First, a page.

As the context of a building develops over time and the use of a building changes, adaptation becomes a crucial part of a building’s existence. Buildings should be flexible and have the capability of responding to contextual changes in order to strengthen their performance and lengthen their lifespan. Humans respond to climate shifts through the changing of clothes; animals respond by gaining and shedding fur or body mass. Similarly, buildings should be limber and invite people to flex, adjust, and operate them, allowing for a responsive action to changes in climate or shifts in a building’s program. This approach to flexible architecture generates a kinetic environment that breathes life into buildings and allows for constant adaptation and versatility.
Buildings should be flexible and have the capability to respond to contextual changes, like shifts in climate or increases in occupancy load, in order to strengthen their performance and lengthen their lifespan. Similar to how humans respond to climate shifts through the changing of clothes, buildings should be limber to invite people to flex, adjust, and operate them, allowing for a responsive action to changes in climate or shifts in a building’s program. Buildings could become chameleon-like to match the needs of the social fabric and the changes within their environments. This approach to flexible architecture generates a kinetic environment that breathes life into buildings and allows for constant adaptation and versatility. By freeing buildings from their static form, they invite movement, morphing, and changing shape all of which could greatly improve building performance and the shaping of space.
Image of “Walking City” - Archigram, 1964
The Metaphysical Construction is a device for explaining the potential dialogue of the social fabric with the built environment. This device is designed to be held in two hands and is capable of the mechanical quality of twisting. The device represents the kinetically assembled built environment that has the potential of reacting or responding built within its DNA. A person must hold the device in their hands and twist it, which results in a change in the object. The interaction of a participant is necessary to view the dialogue between the two. The person represents the social fabric and the twisting represents the interaction with the built environment. The object itself has very little meaning, but after the participant manipulates it, it becomes much more valuable because it can be interacted with and operated. The potential for interaction is a quality that the built environment should have as an invitation to foster a rich dialogue with the social fabric.
The Kinetic Construction is a device that illustrates the spatial effect of a kinetic building assembly. This device is designed to encapsulate an elevated space with a very simple geometry so the kinetic affects may be obvious. The envelope of the space is constructed of two folded acrylic planes that are mounted on rollers and have the kinetic DNA of sliding in opposite directions of one another. When a force is applied to both parts they begin to slide, which opens the space and drastically changes the quality of the space.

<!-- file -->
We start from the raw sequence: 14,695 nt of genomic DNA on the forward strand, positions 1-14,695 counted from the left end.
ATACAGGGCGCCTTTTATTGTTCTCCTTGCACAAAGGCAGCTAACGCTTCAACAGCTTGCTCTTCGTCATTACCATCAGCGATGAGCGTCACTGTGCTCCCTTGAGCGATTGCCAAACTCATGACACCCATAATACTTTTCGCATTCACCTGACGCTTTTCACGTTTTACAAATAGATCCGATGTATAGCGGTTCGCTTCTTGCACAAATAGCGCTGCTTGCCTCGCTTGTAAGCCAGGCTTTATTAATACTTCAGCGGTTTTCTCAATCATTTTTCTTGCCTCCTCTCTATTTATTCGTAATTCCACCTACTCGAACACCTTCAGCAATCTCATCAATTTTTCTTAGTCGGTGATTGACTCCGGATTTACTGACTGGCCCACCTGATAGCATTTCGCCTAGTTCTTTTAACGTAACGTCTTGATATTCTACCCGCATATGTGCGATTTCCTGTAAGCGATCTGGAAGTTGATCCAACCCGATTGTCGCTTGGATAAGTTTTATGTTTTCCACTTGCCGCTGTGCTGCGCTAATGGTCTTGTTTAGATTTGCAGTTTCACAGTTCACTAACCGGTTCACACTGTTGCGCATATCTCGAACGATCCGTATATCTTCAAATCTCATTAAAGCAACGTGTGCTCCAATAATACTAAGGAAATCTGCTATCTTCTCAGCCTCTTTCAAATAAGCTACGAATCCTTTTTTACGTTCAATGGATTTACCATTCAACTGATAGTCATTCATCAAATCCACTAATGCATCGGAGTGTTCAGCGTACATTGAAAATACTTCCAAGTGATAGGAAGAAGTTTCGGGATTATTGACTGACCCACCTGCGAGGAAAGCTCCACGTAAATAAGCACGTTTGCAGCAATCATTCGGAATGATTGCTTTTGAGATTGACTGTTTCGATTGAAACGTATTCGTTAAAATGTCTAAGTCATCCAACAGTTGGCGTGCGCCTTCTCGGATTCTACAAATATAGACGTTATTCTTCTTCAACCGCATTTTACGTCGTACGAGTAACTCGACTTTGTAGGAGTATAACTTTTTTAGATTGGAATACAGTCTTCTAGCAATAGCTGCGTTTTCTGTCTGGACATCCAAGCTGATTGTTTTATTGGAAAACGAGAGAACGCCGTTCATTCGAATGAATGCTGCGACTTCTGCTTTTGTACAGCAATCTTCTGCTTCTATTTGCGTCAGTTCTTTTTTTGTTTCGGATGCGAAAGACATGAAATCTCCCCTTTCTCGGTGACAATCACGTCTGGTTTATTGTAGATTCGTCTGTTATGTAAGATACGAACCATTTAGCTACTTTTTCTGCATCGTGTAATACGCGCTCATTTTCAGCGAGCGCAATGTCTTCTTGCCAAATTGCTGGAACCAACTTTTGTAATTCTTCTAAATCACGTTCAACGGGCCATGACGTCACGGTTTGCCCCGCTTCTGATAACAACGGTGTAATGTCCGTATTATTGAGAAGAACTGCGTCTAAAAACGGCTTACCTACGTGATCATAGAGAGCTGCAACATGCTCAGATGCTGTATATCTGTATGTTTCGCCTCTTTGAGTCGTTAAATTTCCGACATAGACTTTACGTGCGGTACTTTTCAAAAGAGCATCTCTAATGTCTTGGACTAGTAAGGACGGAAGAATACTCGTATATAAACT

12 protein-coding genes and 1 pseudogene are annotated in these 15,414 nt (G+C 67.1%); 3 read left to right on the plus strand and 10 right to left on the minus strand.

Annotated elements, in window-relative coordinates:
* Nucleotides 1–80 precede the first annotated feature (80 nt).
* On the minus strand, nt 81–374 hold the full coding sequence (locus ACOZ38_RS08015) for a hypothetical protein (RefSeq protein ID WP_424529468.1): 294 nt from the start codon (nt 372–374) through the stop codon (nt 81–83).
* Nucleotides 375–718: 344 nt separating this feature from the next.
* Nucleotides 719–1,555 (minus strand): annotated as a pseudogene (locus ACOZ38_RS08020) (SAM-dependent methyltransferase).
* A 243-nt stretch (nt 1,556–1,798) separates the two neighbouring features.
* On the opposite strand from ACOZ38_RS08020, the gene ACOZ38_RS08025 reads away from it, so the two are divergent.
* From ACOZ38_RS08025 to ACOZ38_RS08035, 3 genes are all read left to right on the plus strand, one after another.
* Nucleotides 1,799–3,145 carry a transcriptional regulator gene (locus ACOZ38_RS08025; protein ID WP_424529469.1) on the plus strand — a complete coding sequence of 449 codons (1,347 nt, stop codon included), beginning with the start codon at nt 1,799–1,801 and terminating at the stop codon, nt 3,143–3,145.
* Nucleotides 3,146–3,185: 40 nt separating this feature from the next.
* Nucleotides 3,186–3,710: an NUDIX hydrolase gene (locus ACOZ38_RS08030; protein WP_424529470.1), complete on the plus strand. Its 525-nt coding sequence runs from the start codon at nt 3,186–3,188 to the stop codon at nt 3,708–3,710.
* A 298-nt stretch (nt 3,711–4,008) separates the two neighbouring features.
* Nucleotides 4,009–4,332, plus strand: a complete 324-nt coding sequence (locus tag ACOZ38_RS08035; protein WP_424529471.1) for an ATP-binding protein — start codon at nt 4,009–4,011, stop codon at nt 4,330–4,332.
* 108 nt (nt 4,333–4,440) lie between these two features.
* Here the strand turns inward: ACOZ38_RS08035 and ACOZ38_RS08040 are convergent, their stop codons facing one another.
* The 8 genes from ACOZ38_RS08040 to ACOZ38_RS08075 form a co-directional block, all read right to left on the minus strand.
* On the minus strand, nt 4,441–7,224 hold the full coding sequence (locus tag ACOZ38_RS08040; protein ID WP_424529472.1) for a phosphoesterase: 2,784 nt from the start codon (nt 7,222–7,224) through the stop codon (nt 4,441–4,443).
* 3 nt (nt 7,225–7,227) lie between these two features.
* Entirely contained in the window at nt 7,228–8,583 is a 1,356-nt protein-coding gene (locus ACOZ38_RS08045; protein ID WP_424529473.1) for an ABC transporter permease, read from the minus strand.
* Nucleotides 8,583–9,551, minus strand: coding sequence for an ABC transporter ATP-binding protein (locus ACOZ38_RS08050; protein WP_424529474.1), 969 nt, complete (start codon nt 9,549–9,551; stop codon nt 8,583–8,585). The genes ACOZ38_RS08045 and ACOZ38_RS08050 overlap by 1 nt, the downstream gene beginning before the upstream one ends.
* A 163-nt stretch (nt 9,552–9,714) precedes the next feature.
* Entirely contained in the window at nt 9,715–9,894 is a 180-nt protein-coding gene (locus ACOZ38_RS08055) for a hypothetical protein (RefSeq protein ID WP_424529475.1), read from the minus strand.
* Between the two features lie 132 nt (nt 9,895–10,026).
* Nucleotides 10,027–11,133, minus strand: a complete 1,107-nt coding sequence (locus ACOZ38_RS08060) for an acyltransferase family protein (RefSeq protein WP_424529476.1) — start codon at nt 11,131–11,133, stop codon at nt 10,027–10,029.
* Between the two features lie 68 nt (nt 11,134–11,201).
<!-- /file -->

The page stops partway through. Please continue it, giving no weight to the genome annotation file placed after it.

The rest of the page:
For building parts to become kinetic and set in motion, lightweight and flexible materials or a strong and rigid material that can endure the added force of movement are needed. Because of the inflexibility and inferior precision of many other building materials, the ideal building material capable of achieving such an ambitious goal is steel. Steel has the strength, rigidity, longevity, and precision to withstand both movement and time in addition to being a non-diminishing and ever-recyclable material. Its highly mechanical nature also invites transformation and manipulation. By using steel, sliding and pivoting mechanisms can be easily designed and fabricated in order to shape the foundational elements of kinetic architecture.
There are other performative materials that embody responsive and adaptive qualities, such as malleable fabrics, but they must have a stronger element like a frame made of different material for support. Wood is undesirable because it splinters and deteriorates over time. Furthermore, the added force of movement would weaken the material. Concrete is also a bad material to move because in every moveable assembly, there is always a part that is in tension. This is a directional force and is the weakness of concrete. Concrete, however, is a material that has good compressional strength so it can function well as a static supporting element for kinetic architecture. Surface-responsive materials can change the length, chemical composition, architecture, and topology of the chains, which allows response mechanisms and rates to be easily manipulated (Russell, 2002).